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Subject: Recommended Fantasy Authors List - Part 3/5

This article was archived around: 19 Dec 1998 14:02:52 GMT

All FAQs in Directory: fantasy/recommended-authors
All FAQs posted in: alt.fan.eddings, rec.arts.sf.written
Source: Usenet Version


Archive-name: fantasy/recommended-authors/part3 Posting-Frequency: monthly Last-modified: 1998/03/01 URL: http://www.sff.net/people/Amy.Sheldon/listcont.htm Version: 3.0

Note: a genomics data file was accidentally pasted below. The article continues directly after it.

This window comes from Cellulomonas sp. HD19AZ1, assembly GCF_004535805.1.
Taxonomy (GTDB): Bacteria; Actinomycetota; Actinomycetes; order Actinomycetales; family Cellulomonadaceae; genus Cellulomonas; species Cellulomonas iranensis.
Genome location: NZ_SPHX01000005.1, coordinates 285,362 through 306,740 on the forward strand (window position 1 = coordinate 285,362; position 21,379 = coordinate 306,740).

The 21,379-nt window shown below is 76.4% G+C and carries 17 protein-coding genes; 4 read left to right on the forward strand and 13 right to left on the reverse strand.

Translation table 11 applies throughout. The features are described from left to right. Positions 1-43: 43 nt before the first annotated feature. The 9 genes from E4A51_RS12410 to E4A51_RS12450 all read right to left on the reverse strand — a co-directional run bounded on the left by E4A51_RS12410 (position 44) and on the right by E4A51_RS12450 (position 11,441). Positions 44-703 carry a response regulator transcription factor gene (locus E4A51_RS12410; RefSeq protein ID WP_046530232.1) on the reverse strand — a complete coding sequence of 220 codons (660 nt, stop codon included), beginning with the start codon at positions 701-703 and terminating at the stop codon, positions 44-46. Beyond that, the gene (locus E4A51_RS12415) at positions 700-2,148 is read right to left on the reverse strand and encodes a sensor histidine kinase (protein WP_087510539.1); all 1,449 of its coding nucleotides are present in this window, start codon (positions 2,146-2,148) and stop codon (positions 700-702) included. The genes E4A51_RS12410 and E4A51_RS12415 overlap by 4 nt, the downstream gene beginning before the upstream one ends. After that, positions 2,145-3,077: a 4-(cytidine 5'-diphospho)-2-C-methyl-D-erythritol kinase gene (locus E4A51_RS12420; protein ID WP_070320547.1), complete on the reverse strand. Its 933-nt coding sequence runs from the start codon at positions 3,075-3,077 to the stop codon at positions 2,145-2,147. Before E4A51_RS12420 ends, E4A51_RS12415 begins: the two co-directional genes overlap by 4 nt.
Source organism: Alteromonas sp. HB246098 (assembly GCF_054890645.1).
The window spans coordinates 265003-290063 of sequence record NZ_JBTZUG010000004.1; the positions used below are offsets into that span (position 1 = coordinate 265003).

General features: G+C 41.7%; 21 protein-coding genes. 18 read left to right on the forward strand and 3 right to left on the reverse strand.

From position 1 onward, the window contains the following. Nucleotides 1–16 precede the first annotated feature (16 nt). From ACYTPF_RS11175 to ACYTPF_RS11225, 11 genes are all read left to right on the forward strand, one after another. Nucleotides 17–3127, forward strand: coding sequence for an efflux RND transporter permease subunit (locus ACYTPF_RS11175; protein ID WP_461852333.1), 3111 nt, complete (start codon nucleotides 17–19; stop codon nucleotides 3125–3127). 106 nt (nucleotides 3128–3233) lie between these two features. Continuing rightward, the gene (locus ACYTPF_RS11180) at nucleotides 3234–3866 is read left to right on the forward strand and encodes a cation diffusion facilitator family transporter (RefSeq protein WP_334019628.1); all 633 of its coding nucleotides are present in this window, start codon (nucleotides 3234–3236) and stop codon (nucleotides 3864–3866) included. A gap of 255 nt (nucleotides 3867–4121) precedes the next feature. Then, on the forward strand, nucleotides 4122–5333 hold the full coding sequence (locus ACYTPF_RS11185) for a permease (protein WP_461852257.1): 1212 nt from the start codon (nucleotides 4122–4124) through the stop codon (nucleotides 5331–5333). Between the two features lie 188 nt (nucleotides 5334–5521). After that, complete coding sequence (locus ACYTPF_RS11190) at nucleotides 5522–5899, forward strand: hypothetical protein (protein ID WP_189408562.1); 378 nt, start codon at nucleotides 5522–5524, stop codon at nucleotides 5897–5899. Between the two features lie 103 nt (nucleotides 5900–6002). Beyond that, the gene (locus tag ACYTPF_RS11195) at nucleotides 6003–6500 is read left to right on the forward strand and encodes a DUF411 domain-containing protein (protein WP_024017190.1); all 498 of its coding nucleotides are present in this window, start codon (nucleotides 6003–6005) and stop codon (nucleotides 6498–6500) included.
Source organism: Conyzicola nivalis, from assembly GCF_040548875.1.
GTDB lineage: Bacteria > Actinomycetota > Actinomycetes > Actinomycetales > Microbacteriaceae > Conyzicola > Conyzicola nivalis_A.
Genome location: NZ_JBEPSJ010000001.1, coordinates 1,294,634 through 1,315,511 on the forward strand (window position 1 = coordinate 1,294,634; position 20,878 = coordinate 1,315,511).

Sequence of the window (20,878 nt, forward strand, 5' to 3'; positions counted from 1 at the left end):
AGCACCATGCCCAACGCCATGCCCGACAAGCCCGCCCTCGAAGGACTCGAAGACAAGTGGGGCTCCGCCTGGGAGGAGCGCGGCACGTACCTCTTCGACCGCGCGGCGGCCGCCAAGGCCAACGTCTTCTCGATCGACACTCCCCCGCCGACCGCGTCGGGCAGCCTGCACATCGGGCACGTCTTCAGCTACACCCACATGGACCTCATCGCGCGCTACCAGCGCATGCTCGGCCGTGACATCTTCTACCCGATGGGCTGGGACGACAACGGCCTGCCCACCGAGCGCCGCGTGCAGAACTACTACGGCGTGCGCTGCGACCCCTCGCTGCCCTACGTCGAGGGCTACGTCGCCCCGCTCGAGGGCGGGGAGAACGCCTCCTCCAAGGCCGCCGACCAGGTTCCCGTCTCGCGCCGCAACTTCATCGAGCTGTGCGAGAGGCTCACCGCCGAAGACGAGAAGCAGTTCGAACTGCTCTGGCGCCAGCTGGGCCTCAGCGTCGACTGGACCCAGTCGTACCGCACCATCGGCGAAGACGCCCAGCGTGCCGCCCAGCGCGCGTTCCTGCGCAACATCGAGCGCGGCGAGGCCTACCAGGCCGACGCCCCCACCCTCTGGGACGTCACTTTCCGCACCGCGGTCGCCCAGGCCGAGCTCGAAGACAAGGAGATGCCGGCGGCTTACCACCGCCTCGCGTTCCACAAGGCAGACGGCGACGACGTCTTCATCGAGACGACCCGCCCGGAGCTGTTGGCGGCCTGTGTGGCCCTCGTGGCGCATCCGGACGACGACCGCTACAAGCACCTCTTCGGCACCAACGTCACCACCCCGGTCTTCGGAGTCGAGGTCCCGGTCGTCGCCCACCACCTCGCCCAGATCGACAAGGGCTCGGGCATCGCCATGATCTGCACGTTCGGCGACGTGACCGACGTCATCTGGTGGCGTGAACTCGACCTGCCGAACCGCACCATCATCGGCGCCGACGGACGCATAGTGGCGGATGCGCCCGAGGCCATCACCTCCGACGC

THE RECOMMENDED FANTASY AUTHORS LIST - ver. 3.0 Part 3 of 5 NOTICE OF MAJOR CHANGE TO LIST Beginning with the March, 1998 posting, only those authors with six or more recommendations will have detailed listings. THE FULL LIST, WITH TITLES AND COMMENTS ON *ALL* RECOMMENDED AUTHORS, is available at the list web site: http://www.sff.net/people/Amy.Sheldon/listcont.htm Unfortunately, the Recommended Fantasy Author List has just gotten too large to continue posting the entire thing. *Mercedes Lackey (b. 1950) "The Valdemar Books" - titles follow _Each of the following is a separate series, but they all take place at various points in the history of the world of Velgarth (which contains the country of Valdemar). There is also at least one stand-alone (_By the Sword_) about Valdemar. Her fans are as dedicated as the Jordanites and they have their own newsgroup at alt.books.m-lackey_ "The Last Herald-Mage" - Magic's Pawn; Magic's Promise; Magic's Price _Introduces the Herald-Mages and their equine Companions._ "Vows and Honor" - The Oathbound; Oathbreakers _A sorceress and a swordswoman are bound together with a blood oath that may be impossible to fulfill._ "Queen's Own" - Arrows of the Queen; Arrow's Flight; Arrow's Fall _The story of Talia, the herald to the Queen._ "Mage Winds Trilogy" - Winds of Fate; Winds of Change; Winds of Fury _Princess Elspeth of Valdemar becomes caught up in the Tayledras' war against an evil mage._ "Mage Wars Trilogy (co-authored by Larry Dixon)" - The Black Gryphon; The White Gryphon; The Silver Gryphon _The early history of the land of Valdemar._ "Mage Storm Trilogy" - Storm Warning; Storm Rising; Storm Breaking _The most recent series. Valdemar and Karse are old enemies, but they are forced into an alliance when they are both threatened by a greater foe._ Owlflight _A Valdemar standalone that takes place after the Mage Storms. This one is described as a young adult book._ "Diana Tregard Investigations" - Burning Water; Children of the Night; Jinx High _Supernatural mysteries, featuring Diana Tregard._ "Bardic Voices" - The Lark and the Wren; The Robin and the Kestrel; The Eagle and the Nightingale _The books in this series do stand alone. NOT part of the Valdemar series._ "Bardic Choices" - A Cast of Corbies (co-author Josepha Sherman) _A new series in the Bardic Voices world._ The Fire Rose _A standalone. A 'Beauty and the Beast' style tale set in pre-earthquake San Francisco._ Firebird _A standalone, based on Russian folktales. As you can see, Lackey is a wildly prolific author, co- authoring books with everyone under the sun._ Stephen Lawhead (b. 1950) "The Pendragon Cycle" - Taliesin; Merlin; Arthur; Pendragon; Grail; Avalon (forthcoming) _Once again, we return to Camelot..."The quality disintegrated after the first two books - _Arthur_ was disappointing..." according to one recommender._ "The Dragon King Trilogy" - In the Hall of the Dragon King; The Warlords of Nin; The Sword and the Flame _A separate trilogy._ "The Paradise War" - The Song of Albion; The Silver Hand; The Endless Knot _Doug noted that even though he isn't particularly a fan of celtic fantasy, these books really appealed to him._ Byzantium _'Joining a select band of monks to present a book to the Holy Roman Emperor himself, Aidan jouneys to the farthest reaches of the known world,' sez the advertising released by HarperPrism publishing._ *Ursula K. Le Guin (b. 1929) "Earthsea" - A Wizard of Earthsea; The Tombs of Atuan; The Farthest Shore; Tehanu _Your FAQmaker says: Read these. _Tehanu_ was written 15 years after _The Farthest Shore_ - it's very different in tone from the first three, and several recommenders specifically DIDN'T recommend it (But I do. I'll tell you what to do - wait until you are at least 25 before reading _Tehanu_. Age seems to be the real separating factor between those who like it and those who don't). These books are true classics of the genre, beautifully written, tightly plotted, and engrossing._ Fritz Leiber (1910-1992) "Fafhrd and the Grey Mouser" - Swords and Deviltry; Swords Against Death; Swords in the Mist; Swords Against Wizardry; Swords Against Lankhmar; Swords and Ice Magic; Knight and Knave of Swords _Ya wanna know who invented the term 'Sword & Sorcery'? This is the guy. The series is made up of short stories, novellas, novelettes, and one novel (the final book). The above-listed 7 books contain all the stories, arranged in chronological order, with _Swords and Deviltry_ featuring the Hugo-award winning "Ill Met in Lankhmar." Note that the final two books (_Swords & Ice Magic_ & _Knight & Knave of Swords_) show, IMHO of course, a real drop in quality._ *C.S. Lewis (1898-1963) "Chronicles of Narnia" - The Magician's Nephew; The Lion, the Witch, and the Wardrobe; Prince Caspian; The Voyage of the Dawn Treader; The Horse and His Boy; The Silver Chair; The Last Battle _Classic! Look for them in the children's sections. Most bookstores will have boxed sets available. Note that _The Magician's Nephew_ was actually the 6th book written, and for many years in the U.S. the series was printed with it as book six. However, Lewis preferred that the books be read in the above order, and recent reprints have respected his wishes._ "The Space Trilogy" - Out of the Silent Planet; Perelandra; That Hideous Strength _Lewis' adult version of a Christian-allegory fantasy._ Megan Lindholm (b. 1952) "A Saga of the Reindeer People" - The Reindeer People; Wolf's Brother _Prehistoric fantasy with a minimum of magic._ "Ki and Vandien series" - Harpy's Flight; The Windsingers; The Limbreth Gate; Luck of the Wheels _Straightforward fantasy series about a pair of wanderers in a well-constructed world where humans are only one of a number of intelligent races. The fans who have discovered Lindholm via her works under the pen name 'Robin Hobb' will find these books the closest in tone and subject to what they're used to._ Cloven Hooves _Standalone dark fantasy set in present day Alaska and Washington state._ Wizard of the Pigeons _Urban fantasy that has a strong cult following. Many people consider this to be her best work, and, of course, it is out of print and difficult to find._ R.A. MacAvoy (b. 1949) Tea With the Black Dragon _Out of print, but worth looking up. This was her first book - its sequel (_Twisting the Rope_) is nowhere near as good._ "Damiano trilogy" - Damiano; Damiano's Lute; Raphael _Fantasy in Renaissance Italy_ "Lens of the World trilogy" - Lens of the World; King of the Dead; Belly of the Wolf _MacAvoy is fond of creating heroes who remain stubbornly innocent to the point of idiocy. Some readers find this annoying (yeah, I'm one of them), but she is a good writer, and always tells an interesting story._ *Julian May (b. 1931) "The Saga of the Pliocene Exiles" - The Many-Colored Land; The Golden Torc; The Nonborn King; The Adversary _Set six million years in the past. I'm told this is kinda like 'elves and dinosaurs.' It is related to May's SF series, "The Galactic Milieu," so if you like her you've got more books to look for._ **Anne McCaffrey (b. 1926) "Dragonriders of Pern" - Dragonflight; Dragonquest; The White Dragon _Yeah, they're SF, but they're included here by popular request. Lots more have been published since the first trilogy, and they've gotten more and more SFnal as they've gone along._ "Harper's Hall trilogy" - Dragonsong; Dragonsinger; Dragondrums _Geared more toward the Young Adult market, your FAQmaker considers this trilogy to be the most fantasy-based of the Pern books._ Dennis McKiernan (b. 1932) "The Iron Tower Trilogy" - The Dark Tide; Shadows of Doom; The Darkest Day _Well, McKiernan wanted to write a sequel to 'Lord of the Rings', but the Tolkien estate refused permission. So he recreated Middle Earth in "The Iron Tower Trilogy" with just enough differences to keep from violating copyright and has continued from there. A decent writer, and his later books about the world of Mithgar are much more original and quite enjoyable_ "Silver Call duology" - Trek to Kraggen-Cor; The Brega Path _This was intended to be one book, so you definitely don't want to read it unless you have both parts in hand._ Tales of Mithgar _11 short stories set in Mithgar._ Dragondoom The Eye of the Hunter Voyage of the Fox Rider The Dragonstone "Hel's Crucible duology" - Into the Forge; Into the Fire (forthcoming Sept. '98) _These books stand alone, but take place in Mithgar, the world of the "Iron Tower" trilogy. McKiernan's latest book, _The Caverns of Socrates,_ is SF_ Patricia McKillip (b. 1948) The Forgotten Beasts of Eld _Received the World Fantasy Award when it was published in 1975. A marvelous novel and highly recommended. It recently (July '96) was returned to print in the U.S. by Harcourt Brace under their "Magic Carpet" imprint. Hooray!_ The Throme of the Erril of Sherill _Her first published fantasy, and it's hard to find, but well worth looking for. A revised edition came out in the mid-80's._ "The Riddlemaster of Hed" - The Riddlemaster of Hed; Heir of Sea and Fire; Harpist in the Wind _Excellent trilogy. Your FAQmaker sez: Get these and read them. Beautifully written._ The Changeling Sea _A young-adult standalone, with a young peasant girl saving a prince. Lyrical and moving._ Something Rich and Strange _A standalone, part of Brian Froud's Faerielands series of novels based on his illustrations. Very atmospheric, quite short, involving a contemporary couple living on the western seacoast and their encounter with magic._ The Book of Atrix Wolfe _Standalone about a powerful wizard whose attempt to stop a war has unexpected (and disastrous) results._ "Cygnet" - Sorceress and Cygnet; Cygnet and Firebird _The first book in this series is well equipped with McKillip's usual lyric prose, but the actual plot is a bit obscure. Enjoyable, but not her best work._ Winter Rose _Another small gem from McKillip. Faerie and reality meet, with results that may be fatal for Rois Melior's sister Laurel._ Song of the Bsilisk (forthcoming Sept. '98) _A new standalone from McKillip._ Robin McKinley (b. 1952) Beauty _Charming retelling of Beauty & the Beast. Her first novel-it's out of print now, but worth looking for. Do NOT confuse it with Sherri Tepper's _Beauty_ - they are VERY different books._ "Damar series" - The Blue Sword; The Hero and the Crown _She only wrote two books set in Damar (and they are standalones), and has since gone on to other subjects._ The Outlaws of Sherwood _Guess who this one's about._ Deerskin _I like McKinley, but most of her work is fairly lightweight. This isn't. Based on the uncensored version of Perrault's classic fairytale 'Donkeyskin', it tackles the subject of incest_ A Knot in the Grain and Other Stories _Short story collection. Two of the five stories in the book mention Damar._ Rose Daughter _McKinley returns once again to the story of Beauty and the Beast. _Publishers Weekly_ calls this one a 'heady mix of fairy tale, magic and romance.' This is being peddled to the Young Adult market, so you'll need to leave the sf section of your bookstore to find it._ L.E. Modesitt Jr. (b. 1943) "Recluce" - The Magic of Recluce; The Towers of the Sunset; The Magic Engineer; The Order War; The Death of Chaos; Fall of Angels; The Chaos Balance; The White Order (forthcoming July '98) _This is open-ended - books are listed above in the order they were published, and does NOT follow the internal chronology of the series. You should try to read _The Magic of Recluce_ first (some of the plot twists are more effective if you aren't aware of how magic works in Recluce), and _The Death of Chaos_ is a direct sequel to _tMoR_. However the other books all stand alone and can be read in any order._ "Dutch Republic series" - Of Tangible Ghosts; The Ghost of the Revelator (forthcoming Sept. '98) _Fantasy taking place in alternate universe that features ghosts and an East India Company that stayed the dominant economic power in the world._ "Song and Magic" - The Soprano Sorceress; The Spellsong War; one final book _A trilogy that will introduce a world where magic is accessed through music._ Elizabeth Moon (b. 1945) "The Deed of Paksenarrion" - Sheepfarmer's Daughter; Divided Allegiance; Oath of Gold _Rousing adventure about the soldier and hero Paksenarrion. Moon has said that among the themes she worked on in the books was "the cost of courage, the cost of being a hero." She has written two prequels to the trilogy, _Surrender None_ and _Liar's Oath_, which are quite a bit darker in tone, and several of the recommenders who prefer happy endings have advised against reading them. Lately Moon has been mainly producing SF._ *Michael Moorcock (b. 1939) "Elric" - Elric of Melnibone; The Fortress of the Pearl; A Sailor on the Seas of Fate; The Weird of the White Wolf; The Vanishing Tower; The Revenge of the Rose; The Bane of the Black Sword; Stormbringer _There is also at least one book of short stories about Elric (I'm taking the word of one correspondent about where the two later books - tFotP and tRotR - fit in the cycle. I've only read the original sextet)._ "Runestaff (Hawkmoon)" - The Jewel in the Skull; The Mad God's Amulet; The Sword of the Dawn; The Runestaff _If you don't like the way this tetralogy ends, be sure and track down the 'Count Brass' trilogy, which brings all the characters back for another go 'round._ "Count Brass" - Count Brass; Champion of Garathorn; The Quest for Tanelorn _The Runestaff/Count Brass books are my favorites in the Eternal Champion cycle. Dorian Hawkmoon suffers less from angst than the Moorcock's usual Tortured Hero._ "Corum" - The Knight of Swords; The Queen of Swords; The King of Swords; The Bull and the Spear; The Oak and the Ram; The Sword and the Stallion _Moorcock's entire (well, just about entire - there are a few bits & pieces that the rights weren't available) Eternal Champion cycle is being reprinted in 14 omnibus volumes by White Wolf Publishing_ "John Daker (Erekose)" - The Eternal Champion; Phoenix in Obsidian ('The Silver Warriors' in earlier U.S. editions); The Dragon in the Sword _All of these books -plus others- comprise the 'Eternal Champion' cycle. Quality varies, and hard core fantasy fans won't like some of the liberties Moorcock takes with the genre, but if you like 'em, there sure are a LOT of 'em to keep you busy._ The War Hound & The World's Pain _Takes place in the 30-Years War time frame. Jim considers it to Moorcock's best non-Eternal Champion book (although, if you ask Moorcock, he'll tell you that ALL of his books are part of the Eternal Champion cycle)._ Andre Norton (b. 1912) "Simon Tregarth" - Witch World; Web of the Witch World _The duology that started the Witch World. Readers who were introduced to Witch World through the later books are often surprised by the SF trappings of these books. The villains use high-tech weapons, the witches' powers are treated as psi rather than magic, and Simon arrives via a machine that opens doors to parallel worlds._ "The Children of Simon Tregarth" - Three Against the Witch World; Warlock of the Witch World; Sorceress of the Witch World _Simon Tregarth's kids get a trilogy of their own, and the Witch World is thoroughly launched. It was also with these books that Norton made the choice to move the Witch World strictly into the fantasy genre._ "Witch World series" - Year of the Unicorn; The Crystal Gryphon; Gryphon in Glory; The Jargoon Pard; Zarsthor's Bane; The Warding of Witch World; many more _It went from an Open-Ended Series to a Shared World, but the first 20 or so books are all Andre Norton's. And they're good, too. Most are stand- alones. Particular favorites that were specifically mentioned are _Year of the Unicorn_ and _The Crystal Gryphon_, and Stephen casts his vote for _The Jargoon Pard_._ "The Halfblood Chronicles (with Mercedes Lackey)" - Elvenbane; Elvenblood _Unrelated to the Witch World books, these involve a world where humans are enslaved by elves, and a prophecy about a half-breed who will lead the humans to freedom. At least two more books are due in this series._ Mirror of Destiny _A non-Witch World standalone about a wise woman's apprentice seeking to avert a war between humans and the inhabitants of a mystical forest._ Tim Powers (b. 1952) The Drawing of the Dark _Powers' earliest fantasy, and I'm told that it is back in print. A different look at the Arthur legend (in 16th century Vienna, of all places)._ The Anubis Gate _All of Powers' books are great, but this is my favorite. The book that made his reputation. A wild romp through time with gypsies, Dog Faced Joe, a hideously evil clown, Egyptian gods, dopplegangers, a disguised heroine, Samuel Coleridge and oh so much more. Try it._ On Stranger Tides _Blackbeard and voodoo - oh my!_ The Stress of Her Regard _Those muses certainly are jealous mistresses..._ Last Call _The Fisher King in Las Vegas._ Expiration Date _Yet Another Neat Book. This takes place in a modern Los Angeles much like our own, except that ghosts exist there._ Earthquake Weather (originally listed as 'Extreme Unction') _Characters from both _Last Call_ and _Expiration Date_ appear in this novel. According to his editor, Powers "begs to inform the world [that this] is the only time anyone will ever see anything remotely resembling a series from him."_ **Terry Pratchett (b. 1948) "Discworld" - titles follow _Your FAQmaker loves these books, and so do enough other a.f.e. readers to make him an official Highly Recommended Author. Humorous series, over 15 books now, and recent books are as good as the first. The books divide up based on their main characters, but can all standalone (except the original Rincewind duology)._ "Rincewind" - The Color of Magic; The Light Fantastic; Sourcery; Eric; Interesting Times; The Last Continent (forthcoming May '98 in the U.K.) _The first two are the duology that introduced Discworld. Rincewind is an incredibly incompetent wizard who gets mixed up with Discworld's first tourist._ "Granny Weatherwax" - Equal Rites; Wyrd Sisters; Witches Abroad; Lords and Ladies; Maskerade _Granny and her fellow witches are the favorites of many Pratchett fans. Unlike Rincewind, Granny is FRIGHTENINGLY competent._ "Death" - Mort; Reaper Man; Soul Music; Hogfather (out in the U.K., out who-knows-when in the U.S.) _Yes, Death is a regularly appearing character, with a horse named Binky and taste for curry._ "Carrot" - Guards, Guards; Men At Arms; Feet of Clay; Jingo (out in the U.K., forthcoming May '98 in U.S.) _And then there's Carrot, the six-foot-tall dwarf (he's adopted), who has come to Ankh-Morpork to make his fortune... The latest book has Ankh-Morpork and Klatch preparing to go to war._ Moving Pictures; Pyramids; Small Gods _These are all standalones about Discworld, and all good._ Good Omens (with Neil Gaiman) _NOT a Discworld book, this one is about the End Of The World. It is due to be reprinted in the U.S. in 1996._